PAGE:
To find the utilization ratio on a single card, you'll look for the card in your credit report and find its balance and credit limit. For example, if your credit report shows the credit card has a $1,000 balance and a $5,000 credit limit, your utilization ratio is 20%. To break that down:

  1. Find the card in your credit report and identify the account's most recently reported balance ($1,000) and credit limit ($5,000).
  2. Divide 1,000 by 5,000 to get 0.2.
  3. Multiply the 0.2 by 100 to get a percent (20%), rounding to the nearest whole number.

Calculating Overall Revolving Credit Utilization

Finding your overall utilization isn't much more complicated. Again, review a current copy of your credit report and then:

  1. Add the account balances and credit limits from all revolving credit accounts.
  2. Divided the sum of the balances by the sum of the credit limits.
  3. Multiply the result by 100 and round to the nearest whole number to find the percentage.

How to Reduce Your Credit Utilization Rate

You may be able to improve your credit score if you lower your overall utilization ratio and the utilization ratio of individual accounts.

You can aim to keep your overall ratio under 30% as a general rule of thumb, but under 10% could be even better for your scores. The highest utilization ratio on a single account could also be a factor. So, even if you have a low overall utilization ratio, maxing out one card could hurt your credit score.

With all this in mind, here are a few things you could do to try to lower your utilization:

  • Make fewer credit card purchases. Shifting some of your spending away from credit cards could help you lower your credit card balances and the resulting utilization.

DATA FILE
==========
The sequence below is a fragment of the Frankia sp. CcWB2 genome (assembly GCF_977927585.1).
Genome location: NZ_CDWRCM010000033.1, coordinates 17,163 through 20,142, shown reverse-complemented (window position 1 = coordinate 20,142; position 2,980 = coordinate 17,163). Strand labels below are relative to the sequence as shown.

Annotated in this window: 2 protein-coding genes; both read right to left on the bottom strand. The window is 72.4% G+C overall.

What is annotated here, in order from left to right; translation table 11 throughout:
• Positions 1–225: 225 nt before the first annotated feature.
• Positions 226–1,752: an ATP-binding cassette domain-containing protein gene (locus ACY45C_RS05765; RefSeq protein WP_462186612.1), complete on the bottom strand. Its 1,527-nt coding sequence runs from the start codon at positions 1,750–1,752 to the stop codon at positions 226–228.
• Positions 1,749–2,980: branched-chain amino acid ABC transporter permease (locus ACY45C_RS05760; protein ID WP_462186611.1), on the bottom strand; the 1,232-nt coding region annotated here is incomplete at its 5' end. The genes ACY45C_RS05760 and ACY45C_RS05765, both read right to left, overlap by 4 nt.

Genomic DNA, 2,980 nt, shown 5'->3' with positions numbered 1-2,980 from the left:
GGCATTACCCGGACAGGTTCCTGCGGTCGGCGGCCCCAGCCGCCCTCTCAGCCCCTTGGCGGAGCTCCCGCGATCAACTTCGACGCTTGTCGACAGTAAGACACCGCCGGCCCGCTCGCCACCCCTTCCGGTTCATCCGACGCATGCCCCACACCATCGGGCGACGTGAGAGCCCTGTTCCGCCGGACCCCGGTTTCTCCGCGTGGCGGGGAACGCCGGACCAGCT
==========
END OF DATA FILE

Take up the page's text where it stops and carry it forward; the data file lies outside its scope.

• Make early credit card payments. Credit card issuers tend to report your card's balance around the end of each billing cycle. You can make early payments to lower your balance before it's reported, leading to a lower balance on your credit report.
  • Increase credit card limits. You might be able to get a credit limit increase if you ask your card issuer, especially if your income or credit score have increased since you first opened your card.
  • Apply for new credit cards. Opening new credit accounts solely to increase your overall available credit might not be a good idea, and new accounts can hurt your credit scores in other ways. If you do get a new credit card, the additional credit could help lower your utilization.

You also might not want to close credit cards or lines of credit, even if you don't frequently use them, to maintain a higher amount of overall available credit. Although, you might want to close cards that have an annual fee—or ask the card issuer if you can switch to a no-fee card and keep your account open.

Get a Free Experian Credit Report With Your Utilization Calculations

Rather than having to do the calculations on your own, your credit report might include your overall and individual credit utilization ratios. However, the names will sometimes be different, such as credit usage or debt-to-credit ratio instead of utilization ratio.

For example, if you get a free credit report from Experian, you'll see your overall utilization ratio as part of the overview. Then, click on individual revolving accounts to see more details about the account, such as its utilization ratio and payment history.